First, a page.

Overview and construction of meshfree basis functions: From moving least squares to entropy approximants
 Int. J. Numer. Methods Engrg
, 2007
"... In this paper, an overview of the construction of meshfree basis functions is presented, with particular emphasis on moving leastsquares approximants, natural neighbourbased polygonal interpolants, and entropy approximants. The use of informationtheoretic variational principles to derive approxim ..."
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Cited by 11 (11 self)
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In this paper, an overview of the construction of meshfree basis functions is presented, with particular emphasis on moving leastsquares approximants, natural neighbourbased polygonal interpolants, and entropy approximants. The use of informationtheoretic variational principles to derive approximation schemes is a recent development. In this setting, data approximation is viewed as an inductive inference problem, with the basis functions being synonymous with a discrete probability distribution and the polynomial reproducing conditions acting as the linear constraints. The maximization (minimization) of the Shannon–Jaynes entropy functional (relative entropy functional) is used to unify the construction of globally and locally supported convex approximation schemes. A JAVA applet is used to visualize the meshfree basis functions, and comparisons and links between different meshfree approximation schemes
Maximum Entropy and Bayesian Data Analysis: Entropic Priors
, 2003
"... The problem of assigning probability distributions which objectively reflect the prior information available about experiments is one of the major stumbling blocks in the use of Bayesian methods of data analysis. In this paper the method of Maximum (relative) Entropy (ME) is used to translate the in ..."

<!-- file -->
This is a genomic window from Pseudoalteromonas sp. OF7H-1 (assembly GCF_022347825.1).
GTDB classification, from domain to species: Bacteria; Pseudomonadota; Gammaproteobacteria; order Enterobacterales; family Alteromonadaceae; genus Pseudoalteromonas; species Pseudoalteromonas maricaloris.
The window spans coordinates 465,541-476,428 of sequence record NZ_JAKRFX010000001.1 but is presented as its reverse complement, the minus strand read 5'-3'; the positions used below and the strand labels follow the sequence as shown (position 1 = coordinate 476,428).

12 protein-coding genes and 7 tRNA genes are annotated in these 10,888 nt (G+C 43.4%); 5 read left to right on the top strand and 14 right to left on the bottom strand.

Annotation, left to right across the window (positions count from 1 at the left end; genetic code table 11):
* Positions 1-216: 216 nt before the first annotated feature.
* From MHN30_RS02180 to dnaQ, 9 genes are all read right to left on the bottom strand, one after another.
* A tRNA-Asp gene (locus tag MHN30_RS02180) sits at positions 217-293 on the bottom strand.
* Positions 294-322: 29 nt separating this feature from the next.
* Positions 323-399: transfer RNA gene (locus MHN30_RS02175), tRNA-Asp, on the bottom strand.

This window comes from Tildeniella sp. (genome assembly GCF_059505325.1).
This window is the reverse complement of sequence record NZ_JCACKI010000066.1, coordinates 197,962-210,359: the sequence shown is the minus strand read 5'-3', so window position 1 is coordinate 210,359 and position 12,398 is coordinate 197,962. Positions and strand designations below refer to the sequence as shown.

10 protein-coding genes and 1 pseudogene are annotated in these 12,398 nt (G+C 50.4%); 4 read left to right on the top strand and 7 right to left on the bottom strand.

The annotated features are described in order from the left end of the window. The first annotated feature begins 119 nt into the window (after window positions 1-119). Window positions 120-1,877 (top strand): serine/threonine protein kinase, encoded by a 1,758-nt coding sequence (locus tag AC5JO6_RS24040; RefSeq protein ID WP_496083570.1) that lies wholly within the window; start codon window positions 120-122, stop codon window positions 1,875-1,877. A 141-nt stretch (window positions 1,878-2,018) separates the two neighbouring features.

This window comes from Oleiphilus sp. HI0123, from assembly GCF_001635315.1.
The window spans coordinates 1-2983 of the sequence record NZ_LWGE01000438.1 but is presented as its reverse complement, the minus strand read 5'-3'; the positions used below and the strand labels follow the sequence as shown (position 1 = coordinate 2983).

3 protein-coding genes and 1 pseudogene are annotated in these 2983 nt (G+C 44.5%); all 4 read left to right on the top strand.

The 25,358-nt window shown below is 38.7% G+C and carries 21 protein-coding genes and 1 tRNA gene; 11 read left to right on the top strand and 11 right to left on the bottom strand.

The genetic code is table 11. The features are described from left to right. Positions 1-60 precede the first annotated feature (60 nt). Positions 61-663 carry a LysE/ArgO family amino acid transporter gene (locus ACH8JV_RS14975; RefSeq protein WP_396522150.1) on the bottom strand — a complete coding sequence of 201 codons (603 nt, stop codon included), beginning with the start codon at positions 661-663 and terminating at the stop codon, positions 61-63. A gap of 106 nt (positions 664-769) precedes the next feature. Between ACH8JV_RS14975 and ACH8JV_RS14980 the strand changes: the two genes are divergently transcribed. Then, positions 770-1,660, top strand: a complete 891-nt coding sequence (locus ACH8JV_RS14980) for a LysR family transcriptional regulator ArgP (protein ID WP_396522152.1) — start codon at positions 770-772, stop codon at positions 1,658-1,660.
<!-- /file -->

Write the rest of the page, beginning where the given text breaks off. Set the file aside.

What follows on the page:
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Cited by 11 (0 self)
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The problem of assigning probability distributions which objectively reflect the prior information available about experiments is one of the major stumbling blocks in the use of Bayesian methods of data analysis. In this paper the method of Maximum (relative) Entropy (ME) is used to translate the information contained in the known form of the likelihood into a prior distribution for Bayesian inference. The argument is inspired and guided by intuition gained from the successful use of ME methods in statistical mechanics. For experiments that cannot be repeated the resulting “entropic prior ” is formally identical with the Einstein fluctuation formula. For repeatable experiments, however, the expected value of the entropy of the likelihood turns out to be relevant information that must be included in the analysis. The important case of a Gaussian likelihood is treated in detail.